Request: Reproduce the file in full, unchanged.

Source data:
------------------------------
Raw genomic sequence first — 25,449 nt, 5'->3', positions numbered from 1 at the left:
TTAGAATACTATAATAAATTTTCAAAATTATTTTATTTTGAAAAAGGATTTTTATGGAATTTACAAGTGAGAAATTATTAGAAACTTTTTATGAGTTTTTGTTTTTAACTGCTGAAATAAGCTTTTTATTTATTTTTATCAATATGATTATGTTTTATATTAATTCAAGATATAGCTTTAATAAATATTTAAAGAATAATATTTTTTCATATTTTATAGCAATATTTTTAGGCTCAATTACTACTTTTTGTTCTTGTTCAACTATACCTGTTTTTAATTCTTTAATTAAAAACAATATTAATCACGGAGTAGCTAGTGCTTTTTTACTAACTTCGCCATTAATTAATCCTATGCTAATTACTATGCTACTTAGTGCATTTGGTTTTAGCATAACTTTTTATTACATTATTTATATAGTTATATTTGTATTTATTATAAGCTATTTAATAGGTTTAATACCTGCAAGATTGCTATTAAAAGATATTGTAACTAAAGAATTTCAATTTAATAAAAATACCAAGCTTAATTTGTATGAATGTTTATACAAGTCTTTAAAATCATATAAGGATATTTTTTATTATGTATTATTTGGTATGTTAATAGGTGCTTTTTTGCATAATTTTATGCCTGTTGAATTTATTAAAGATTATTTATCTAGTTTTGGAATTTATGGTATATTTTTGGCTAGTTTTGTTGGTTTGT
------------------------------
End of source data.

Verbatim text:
Raw genomic sequence first — 25,449 nt, 5'->3', positions numbered from 1 at the left:
TTAGAATACTATAATAAATTTTCAAAATTATTTTATTTTGAAAAAGGATTTTTATGGAATTTACAAGTGAGAAATTATTAGAAACTTTTTATGAGTTTTTGTTTTTAACTGCTGAAATAAGCTTTTTATTTATTTTTATCAATATGATTATGTTTTATATTAATTCAAGATATAGCTTTAATAAATATTTAAAGAATAATATTTTTTCATATTTTATAGCAATATTTTTAGGCTCAATTACTACTTTTTGTTCTTGTTCAACTATACCTGTTTTTAATTCTTTAATTAAAAACAATATTAATCACGGAGTAGCTAGTGCTTTTTTACTAACTTCGCCATTAATTAATCCTATGCTAATTACTATGCTACTTAGTGCATTTGGTTTTAGCATAACTTTTTATTACATTATTTATATAGTTATATTTGTATTTATTATAAGCTATTTAATAGGTTTAATACCTGCAAGATTGCTATTAAAAGATATTGTAACTAAAGAATTTCAATTTAATAAAAATACCAAGCTTAATTTGTATGAATGTTTATACAAGTCTTTAAAATCATATAAGGATATTTTTTATTATGTATTATTTGGTATGTTAATAGGTGCTTTTTTGCATAATTTTATGCCTGTTGAATTTATTAAAGATTATTTATCTAGTTTTGGAATTTATGGTATATTTTTGGCTAGTTTTGTTGGTTTGT